Q: How do I become more involved & gain experience

How do I become more involved & gain experience?

Q: I’m a first year medical student at the University of Minnesota-Duluth. I am looking to become more involved in Wilderness Medicine and gain more experience.

I have taken AWLS course and am a member of the WMS. Very few of the faculty in my school are involved/interested in Wilderness Medicine, so I have had difficulty finding local opportunities to get involved.

What is the best way to get involved…should I become a Wilderness EMT? I don’t think I have enough clinical experience to teach Wilderness Medicine (though I foresee it in my future)…is there a way I can volunteer/ help out? Any ideas?

Thanks for your help

There are a variety of ways to get involved. What is it that you would like to do? You could teach, deliver care, consult, and conduct research, locally or in other parts of the world on your own, as part of a project or during an elective.

Joining the Wilderness Medical Society (www.wms.org) is a great first step. Attending their meetings will put you in contact with other like-minded people. They and other organizations conduct medical student electives around the US and in Canada. Maybe you ought to consider trying to organize one yourself.

There are also many wonderful role models like doctors Luanne Freer and Peter Hackett. In their own ways, both have been able to take their passions for medicine and the outdoors and turn them into lifetime work.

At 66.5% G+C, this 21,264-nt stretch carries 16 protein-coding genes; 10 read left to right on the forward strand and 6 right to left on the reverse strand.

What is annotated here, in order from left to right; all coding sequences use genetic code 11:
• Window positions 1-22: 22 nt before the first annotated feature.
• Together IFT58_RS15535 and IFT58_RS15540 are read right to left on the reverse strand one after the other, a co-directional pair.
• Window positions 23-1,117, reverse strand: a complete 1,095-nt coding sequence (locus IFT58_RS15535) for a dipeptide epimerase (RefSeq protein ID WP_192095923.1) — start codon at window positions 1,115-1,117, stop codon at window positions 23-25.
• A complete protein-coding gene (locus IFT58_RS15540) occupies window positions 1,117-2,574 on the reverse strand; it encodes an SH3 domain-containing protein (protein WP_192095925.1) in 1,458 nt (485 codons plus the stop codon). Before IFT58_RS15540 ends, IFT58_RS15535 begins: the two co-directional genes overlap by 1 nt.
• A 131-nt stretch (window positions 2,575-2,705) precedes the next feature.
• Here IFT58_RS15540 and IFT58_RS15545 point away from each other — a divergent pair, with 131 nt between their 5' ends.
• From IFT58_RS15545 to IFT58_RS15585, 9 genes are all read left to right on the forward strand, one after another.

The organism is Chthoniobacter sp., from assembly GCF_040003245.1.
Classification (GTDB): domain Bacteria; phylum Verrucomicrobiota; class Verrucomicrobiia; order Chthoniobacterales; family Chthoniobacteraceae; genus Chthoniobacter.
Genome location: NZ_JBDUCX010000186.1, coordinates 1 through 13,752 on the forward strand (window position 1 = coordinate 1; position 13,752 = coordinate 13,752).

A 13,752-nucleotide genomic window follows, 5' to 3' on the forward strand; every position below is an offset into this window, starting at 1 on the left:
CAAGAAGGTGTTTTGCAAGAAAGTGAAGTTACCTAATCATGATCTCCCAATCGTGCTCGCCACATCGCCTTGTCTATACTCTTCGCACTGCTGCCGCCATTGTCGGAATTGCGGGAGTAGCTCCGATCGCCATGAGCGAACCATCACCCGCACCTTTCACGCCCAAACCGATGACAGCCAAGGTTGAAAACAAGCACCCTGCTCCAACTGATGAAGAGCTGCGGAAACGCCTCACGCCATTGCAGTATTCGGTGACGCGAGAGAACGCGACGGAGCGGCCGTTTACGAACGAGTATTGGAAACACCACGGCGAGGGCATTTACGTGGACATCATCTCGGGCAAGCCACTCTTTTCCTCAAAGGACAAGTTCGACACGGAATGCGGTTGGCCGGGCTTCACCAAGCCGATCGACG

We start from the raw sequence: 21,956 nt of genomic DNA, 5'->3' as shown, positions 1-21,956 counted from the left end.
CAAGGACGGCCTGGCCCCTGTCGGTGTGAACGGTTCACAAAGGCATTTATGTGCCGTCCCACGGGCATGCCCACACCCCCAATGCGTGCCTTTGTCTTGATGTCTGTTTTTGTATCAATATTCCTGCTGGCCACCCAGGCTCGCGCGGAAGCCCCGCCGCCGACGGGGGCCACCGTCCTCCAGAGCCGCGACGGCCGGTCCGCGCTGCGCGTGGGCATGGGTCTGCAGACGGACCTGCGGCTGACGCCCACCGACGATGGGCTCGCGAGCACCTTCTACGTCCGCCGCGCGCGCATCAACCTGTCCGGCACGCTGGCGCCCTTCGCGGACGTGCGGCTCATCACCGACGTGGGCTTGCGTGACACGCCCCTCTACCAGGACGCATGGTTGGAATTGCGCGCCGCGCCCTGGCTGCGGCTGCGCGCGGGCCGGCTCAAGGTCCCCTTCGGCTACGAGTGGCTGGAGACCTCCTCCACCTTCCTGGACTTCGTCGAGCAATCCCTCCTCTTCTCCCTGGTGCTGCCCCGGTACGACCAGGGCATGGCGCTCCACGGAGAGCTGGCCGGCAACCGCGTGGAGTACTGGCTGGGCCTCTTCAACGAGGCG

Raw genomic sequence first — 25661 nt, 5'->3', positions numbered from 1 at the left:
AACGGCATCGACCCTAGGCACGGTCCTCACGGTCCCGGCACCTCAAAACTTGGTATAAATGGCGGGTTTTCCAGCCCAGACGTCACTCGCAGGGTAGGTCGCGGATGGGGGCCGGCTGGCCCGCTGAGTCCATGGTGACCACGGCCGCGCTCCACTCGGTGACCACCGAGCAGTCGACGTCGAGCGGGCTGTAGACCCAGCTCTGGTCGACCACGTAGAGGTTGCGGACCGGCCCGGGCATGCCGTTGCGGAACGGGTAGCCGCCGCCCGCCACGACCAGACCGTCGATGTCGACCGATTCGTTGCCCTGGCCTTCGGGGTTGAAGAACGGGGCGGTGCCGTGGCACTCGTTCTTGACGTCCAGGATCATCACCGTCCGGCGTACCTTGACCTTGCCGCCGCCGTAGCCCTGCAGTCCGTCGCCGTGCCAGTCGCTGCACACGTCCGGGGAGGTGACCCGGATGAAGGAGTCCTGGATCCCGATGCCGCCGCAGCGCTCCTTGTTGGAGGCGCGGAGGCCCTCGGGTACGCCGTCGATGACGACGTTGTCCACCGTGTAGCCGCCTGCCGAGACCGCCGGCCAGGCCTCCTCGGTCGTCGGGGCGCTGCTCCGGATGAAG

You may not think that your school’s faculty is “…involved/interested in Wilderness Medicine” but I bet there are physiologists who are interested in the impact of environmental extremes and infectious disease specialist focused on tropical diseases and the challenges of epidemiology, prevention and treatment. These folks are always looking for people with ideas and energy.

Duluth is located in a wonderfully rich environment with a great outdoor community. You might consider connecting with a local college or university outing group, an adventure tripping company, or even ski patrol. But be patient and learn what they do and how they do it. No one wants a doctor or any other expert who is not technically proficient in the environment. All would welcome and benefit from the kind of expertise that you are trying to develop.

Perhaps your definition of wilderness medicine is not broad enough. If you are thinking in terms of problems limited to travel in the mountains, on rivers and in the woods, have a look in our FAQ section and see what we think wilderness medicine encompasses. The truth is, wilderness medicine is what you want to make of it and there are many avenues open to you. For me, it is the lack of boundaries that make wilderness medicine so exciting.

Good luck, DJ

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